The poem that has stood out to me the most so far is Ted Hughes’ “Crow Wakes.” In it a crow explodes, sleeps, then wakes to his different blown up body parts arguing, then fails at an attempt to escape the dismantled appendages.
I think initially I was captivated by this poem because of its goriness. A few different lines remind me of fever dreams I have had like, “I became smaller than water, I stained into the soil-/crumble./ I became smaller.” Just imagining these lines provokes a strange, nostalgic nausea. The imagery of the poem only gets odder. “My eyes fell out of my head and into an atom.” My mind’s eye sees two eyeballs being sucked from their sockets and entering orbit around the nucleus of an atom like two electrons. Up until the point that the speaker falls asleep, the strange sights continue, like an eye watching the speaker from a cat’s anus.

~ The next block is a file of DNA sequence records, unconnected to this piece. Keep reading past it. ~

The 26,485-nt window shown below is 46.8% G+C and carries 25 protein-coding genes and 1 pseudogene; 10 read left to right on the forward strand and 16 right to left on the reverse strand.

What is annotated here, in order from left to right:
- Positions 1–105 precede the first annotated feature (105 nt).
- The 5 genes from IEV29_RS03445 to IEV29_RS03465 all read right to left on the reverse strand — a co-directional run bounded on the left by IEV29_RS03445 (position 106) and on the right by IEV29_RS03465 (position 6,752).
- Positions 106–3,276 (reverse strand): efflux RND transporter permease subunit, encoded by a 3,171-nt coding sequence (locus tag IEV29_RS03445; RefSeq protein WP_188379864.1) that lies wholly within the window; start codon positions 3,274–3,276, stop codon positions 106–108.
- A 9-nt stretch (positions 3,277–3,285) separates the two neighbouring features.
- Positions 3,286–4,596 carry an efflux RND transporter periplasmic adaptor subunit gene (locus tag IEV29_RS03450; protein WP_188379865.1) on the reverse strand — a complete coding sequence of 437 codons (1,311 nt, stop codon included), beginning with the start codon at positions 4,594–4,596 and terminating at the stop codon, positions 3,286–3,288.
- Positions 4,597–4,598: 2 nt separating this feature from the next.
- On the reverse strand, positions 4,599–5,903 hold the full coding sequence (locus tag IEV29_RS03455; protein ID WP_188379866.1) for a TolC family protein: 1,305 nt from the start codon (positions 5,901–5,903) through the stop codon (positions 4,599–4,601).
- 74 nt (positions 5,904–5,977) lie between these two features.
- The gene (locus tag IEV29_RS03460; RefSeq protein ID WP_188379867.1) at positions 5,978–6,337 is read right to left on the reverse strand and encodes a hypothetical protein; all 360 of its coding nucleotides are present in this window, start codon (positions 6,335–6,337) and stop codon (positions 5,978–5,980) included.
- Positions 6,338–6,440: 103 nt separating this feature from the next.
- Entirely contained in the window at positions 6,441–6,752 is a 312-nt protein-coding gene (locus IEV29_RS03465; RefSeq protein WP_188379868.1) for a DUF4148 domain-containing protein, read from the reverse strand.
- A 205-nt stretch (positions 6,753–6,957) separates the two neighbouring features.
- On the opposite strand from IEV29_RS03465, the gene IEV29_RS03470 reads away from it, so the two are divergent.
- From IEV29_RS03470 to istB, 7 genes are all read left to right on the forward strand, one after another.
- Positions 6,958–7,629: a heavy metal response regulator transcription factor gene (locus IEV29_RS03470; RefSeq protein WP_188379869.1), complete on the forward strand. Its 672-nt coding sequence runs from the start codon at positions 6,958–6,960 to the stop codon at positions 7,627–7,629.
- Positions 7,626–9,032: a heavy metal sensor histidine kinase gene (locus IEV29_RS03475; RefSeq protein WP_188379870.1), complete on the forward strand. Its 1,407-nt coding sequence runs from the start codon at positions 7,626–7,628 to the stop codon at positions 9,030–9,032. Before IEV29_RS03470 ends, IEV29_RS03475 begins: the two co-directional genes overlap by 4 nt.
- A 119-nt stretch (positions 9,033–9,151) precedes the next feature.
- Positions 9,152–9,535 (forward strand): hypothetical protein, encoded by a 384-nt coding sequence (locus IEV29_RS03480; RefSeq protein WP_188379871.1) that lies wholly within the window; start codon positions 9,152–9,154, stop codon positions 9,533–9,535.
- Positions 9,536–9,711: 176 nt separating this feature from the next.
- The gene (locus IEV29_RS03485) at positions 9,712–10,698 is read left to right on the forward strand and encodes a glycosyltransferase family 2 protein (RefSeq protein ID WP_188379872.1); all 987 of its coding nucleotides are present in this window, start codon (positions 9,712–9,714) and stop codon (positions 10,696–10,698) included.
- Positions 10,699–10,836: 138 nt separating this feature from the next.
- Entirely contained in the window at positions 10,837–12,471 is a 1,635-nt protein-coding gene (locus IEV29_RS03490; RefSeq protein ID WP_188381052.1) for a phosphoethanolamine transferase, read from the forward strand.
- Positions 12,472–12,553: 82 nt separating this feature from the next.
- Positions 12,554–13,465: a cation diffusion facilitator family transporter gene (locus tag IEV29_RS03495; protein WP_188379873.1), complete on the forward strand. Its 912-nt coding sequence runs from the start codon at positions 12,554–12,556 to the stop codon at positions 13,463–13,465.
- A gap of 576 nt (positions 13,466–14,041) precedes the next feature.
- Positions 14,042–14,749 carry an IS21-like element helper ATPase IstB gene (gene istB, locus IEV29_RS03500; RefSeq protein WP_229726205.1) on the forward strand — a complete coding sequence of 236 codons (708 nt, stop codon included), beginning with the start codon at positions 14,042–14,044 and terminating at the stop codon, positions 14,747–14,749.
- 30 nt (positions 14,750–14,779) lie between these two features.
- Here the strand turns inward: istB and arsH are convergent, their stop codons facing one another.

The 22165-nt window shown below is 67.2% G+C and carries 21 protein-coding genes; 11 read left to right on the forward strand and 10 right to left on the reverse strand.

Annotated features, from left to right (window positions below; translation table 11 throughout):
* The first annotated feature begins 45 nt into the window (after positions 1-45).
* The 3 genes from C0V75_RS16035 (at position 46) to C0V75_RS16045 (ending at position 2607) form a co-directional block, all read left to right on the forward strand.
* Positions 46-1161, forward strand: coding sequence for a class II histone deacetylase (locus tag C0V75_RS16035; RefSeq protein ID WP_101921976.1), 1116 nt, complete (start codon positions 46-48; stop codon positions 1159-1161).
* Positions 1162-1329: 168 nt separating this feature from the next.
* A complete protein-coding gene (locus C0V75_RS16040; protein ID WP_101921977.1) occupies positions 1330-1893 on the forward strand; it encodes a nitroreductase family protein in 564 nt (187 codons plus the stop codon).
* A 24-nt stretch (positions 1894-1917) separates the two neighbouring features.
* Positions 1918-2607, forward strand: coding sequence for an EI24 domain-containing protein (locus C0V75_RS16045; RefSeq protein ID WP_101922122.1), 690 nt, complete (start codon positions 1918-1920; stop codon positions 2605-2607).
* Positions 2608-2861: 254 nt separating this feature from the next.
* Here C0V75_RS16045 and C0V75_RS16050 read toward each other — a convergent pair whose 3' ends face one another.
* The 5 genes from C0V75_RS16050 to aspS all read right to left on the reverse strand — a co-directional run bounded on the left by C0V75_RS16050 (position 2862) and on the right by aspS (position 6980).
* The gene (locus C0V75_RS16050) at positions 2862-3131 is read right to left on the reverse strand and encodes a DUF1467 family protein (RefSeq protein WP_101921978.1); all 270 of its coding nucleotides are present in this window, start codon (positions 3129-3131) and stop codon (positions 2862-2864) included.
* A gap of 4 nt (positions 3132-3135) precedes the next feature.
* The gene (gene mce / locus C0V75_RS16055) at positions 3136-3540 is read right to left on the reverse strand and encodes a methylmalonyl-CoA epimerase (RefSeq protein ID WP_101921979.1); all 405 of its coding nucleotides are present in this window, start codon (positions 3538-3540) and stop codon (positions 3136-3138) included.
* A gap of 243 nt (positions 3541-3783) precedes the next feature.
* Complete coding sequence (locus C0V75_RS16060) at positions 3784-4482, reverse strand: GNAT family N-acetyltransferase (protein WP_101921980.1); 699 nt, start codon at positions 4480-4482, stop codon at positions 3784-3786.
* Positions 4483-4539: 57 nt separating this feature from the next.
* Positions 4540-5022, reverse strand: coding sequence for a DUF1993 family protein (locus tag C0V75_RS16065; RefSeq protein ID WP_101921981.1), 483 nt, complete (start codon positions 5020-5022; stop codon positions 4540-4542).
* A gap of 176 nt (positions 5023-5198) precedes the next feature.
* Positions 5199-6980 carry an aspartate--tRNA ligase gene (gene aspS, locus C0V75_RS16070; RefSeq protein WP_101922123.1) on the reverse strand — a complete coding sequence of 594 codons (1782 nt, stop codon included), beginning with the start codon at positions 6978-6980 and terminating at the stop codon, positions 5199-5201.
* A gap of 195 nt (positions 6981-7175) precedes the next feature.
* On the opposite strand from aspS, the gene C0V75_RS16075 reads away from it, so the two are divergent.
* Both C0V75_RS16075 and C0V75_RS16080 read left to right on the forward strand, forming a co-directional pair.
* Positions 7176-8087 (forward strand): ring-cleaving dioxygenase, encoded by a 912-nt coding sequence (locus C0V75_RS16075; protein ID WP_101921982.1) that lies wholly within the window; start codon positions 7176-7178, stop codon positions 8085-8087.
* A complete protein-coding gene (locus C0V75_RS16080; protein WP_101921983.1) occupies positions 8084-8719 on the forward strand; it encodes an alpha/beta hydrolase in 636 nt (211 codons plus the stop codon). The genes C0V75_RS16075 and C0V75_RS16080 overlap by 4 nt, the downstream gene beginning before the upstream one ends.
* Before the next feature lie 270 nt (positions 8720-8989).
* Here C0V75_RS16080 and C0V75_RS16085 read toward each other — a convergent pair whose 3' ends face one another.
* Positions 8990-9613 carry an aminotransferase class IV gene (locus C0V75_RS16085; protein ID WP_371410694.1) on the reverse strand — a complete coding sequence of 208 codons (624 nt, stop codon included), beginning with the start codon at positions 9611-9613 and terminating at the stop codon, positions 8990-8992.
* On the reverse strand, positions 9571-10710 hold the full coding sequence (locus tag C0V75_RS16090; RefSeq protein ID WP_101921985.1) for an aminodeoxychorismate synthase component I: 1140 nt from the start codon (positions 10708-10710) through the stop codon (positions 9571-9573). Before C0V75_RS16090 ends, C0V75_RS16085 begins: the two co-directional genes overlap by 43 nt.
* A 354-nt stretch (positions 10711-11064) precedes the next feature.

Once the speaker of the poem awakes he hears his dismantled body parts argue about what they used to be a part of. The breastbone claims the group was part of a leopard, a rib says they were a fine woman, and an unnamed appendage claims they were “a stinking clot of ectoplasm that/ suffocated a nun”. This scene make me wonder if Hughes is commenting on our natural desire to be something greater, or at least different, than what we actually are.
The speaker of the poem tries to sneak away from his appendages, but in his attempt gets noticed and chased. This seems to suggest that one can not escape their body. Earlier in the poem the speaker fails at an attempt to silence his right leg with a towel, suggesting that we must listen to our bodies as well.
Perhaps the most intriguing yet confusing part of the poem comes in the end.
“A freezing hand caught hold of me by the hair
And lifted me off my feet and set me high
Over the whole earth on a blazing star
This ending aggravates me. I despise cliff hangers. Just as the speaker fails to tell the guessing extremities what they used to be a part of, the speaker leaves the readers guessing what the star is called that he was set upon.